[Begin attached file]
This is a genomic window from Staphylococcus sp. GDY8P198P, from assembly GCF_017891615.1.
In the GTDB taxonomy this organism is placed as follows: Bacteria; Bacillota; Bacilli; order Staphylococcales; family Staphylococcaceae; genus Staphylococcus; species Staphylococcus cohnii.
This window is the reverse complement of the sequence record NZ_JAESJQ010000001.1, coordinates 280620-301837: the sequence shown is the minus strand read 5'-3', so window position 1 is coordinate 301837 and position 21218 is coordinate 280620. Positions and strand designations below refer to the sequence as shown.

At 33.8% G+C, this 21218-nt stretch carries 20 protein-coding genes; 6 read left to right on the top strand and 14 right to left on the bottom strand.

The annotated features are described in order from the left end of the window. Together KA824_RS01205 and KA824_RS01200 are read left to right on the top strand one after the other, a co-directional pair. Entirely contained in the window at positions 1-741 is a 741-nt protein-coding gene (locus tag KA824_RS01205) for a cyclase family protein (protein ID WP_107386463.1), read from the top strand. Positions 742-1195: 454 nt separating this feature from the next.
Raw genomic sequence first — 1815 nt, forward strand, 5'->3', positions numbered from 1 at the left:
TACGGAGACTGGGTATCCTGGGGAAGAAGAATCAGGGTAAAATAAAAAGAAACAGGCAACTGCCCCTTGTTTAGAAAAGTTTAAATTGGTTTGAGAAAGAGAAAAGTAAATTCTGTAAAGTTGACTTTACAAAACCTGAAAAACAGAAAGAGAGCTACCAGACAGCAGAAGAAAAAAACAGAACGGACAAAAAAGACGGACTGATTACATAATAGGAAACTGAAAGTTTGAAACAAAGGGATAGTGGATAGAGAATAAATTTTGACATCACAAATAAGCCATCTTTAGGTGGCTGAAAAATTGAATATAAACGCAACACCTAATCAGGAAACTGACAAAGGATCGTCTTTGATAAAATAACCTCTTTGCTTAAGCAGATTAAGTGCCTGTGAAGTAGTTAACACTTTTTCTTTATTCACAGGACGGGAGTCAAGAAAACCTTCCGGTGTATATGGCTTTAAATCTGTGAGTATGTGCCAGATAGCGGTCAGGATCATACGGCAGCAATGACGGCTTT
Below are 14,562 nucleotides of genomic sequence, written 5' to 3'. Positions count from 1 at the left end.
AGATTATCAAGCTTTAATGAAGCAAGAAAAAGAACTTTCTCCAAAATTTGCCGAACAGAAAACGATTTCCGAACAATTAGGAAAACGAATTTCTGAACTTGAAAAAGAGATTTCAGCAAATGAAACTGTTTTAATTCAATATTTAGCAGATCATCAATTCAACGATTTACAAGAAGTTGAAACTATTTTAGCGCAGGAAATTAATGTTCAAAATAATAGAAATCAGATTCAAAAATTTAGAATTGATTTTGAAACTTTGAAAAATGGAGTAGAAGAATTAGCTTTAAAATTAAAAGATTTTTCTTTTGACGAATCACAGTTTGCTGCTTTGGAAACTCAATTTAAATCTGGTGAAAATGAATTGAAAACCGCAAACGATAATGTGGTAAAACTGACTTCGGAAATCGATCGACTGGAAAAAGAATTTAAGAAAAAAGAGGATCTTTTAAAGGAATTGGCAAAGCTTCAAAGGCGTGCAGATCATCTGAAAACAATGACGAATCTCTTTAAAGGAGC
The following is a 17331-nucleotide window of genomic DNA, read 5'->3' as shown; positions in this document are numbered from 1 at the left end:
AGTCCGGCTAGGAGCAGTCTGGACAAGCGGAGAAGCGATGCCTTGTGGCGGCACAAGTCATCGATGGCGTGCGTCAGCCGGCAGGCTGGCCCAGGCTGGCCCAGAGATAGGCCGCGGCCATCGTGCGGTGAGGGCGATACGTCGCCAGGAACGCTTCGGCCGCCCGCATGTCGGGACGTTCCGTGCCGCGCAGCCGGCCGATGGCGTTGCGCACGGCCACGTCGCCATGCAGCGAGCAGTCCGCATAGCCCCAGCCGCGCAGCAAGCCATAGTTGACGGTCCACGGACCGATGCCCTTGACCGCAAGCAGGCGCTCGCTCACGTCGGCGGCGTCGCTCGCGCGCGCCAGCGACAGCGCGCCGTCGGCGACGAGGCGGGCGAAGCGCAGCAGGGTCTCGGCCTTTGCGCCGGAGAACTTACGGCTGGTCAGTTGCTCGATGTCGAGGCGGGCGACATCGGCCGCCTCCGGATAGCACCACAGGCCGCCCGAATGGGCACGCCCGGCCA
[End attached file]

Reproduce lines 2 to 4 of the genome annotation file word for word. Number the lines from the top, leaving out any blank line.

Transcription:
In the GTDB taxonomy this organism is placed as follows: Bacteria; Bacillota; Bacilli; order Staphylococcales; family Staphylococcaceae; genus Staphylococcus; species Staphylococcus cohnii.
This window is the reverse complement of the sequence record NZ_JAESJQ010000001.1, coordinates 280620-301837: the sequence shown is the minus strand read 5'-3', so window position 1 is coordinate 301837 and position 21218 is coordinate 280620. Positions and strand designations below refer to the sequence as shown.

At 33.8% G+C, this 21218-nt stretch carries 20 protein-coding genes; 6 read left to right on the top strand and 14 right to left on the bottom strand.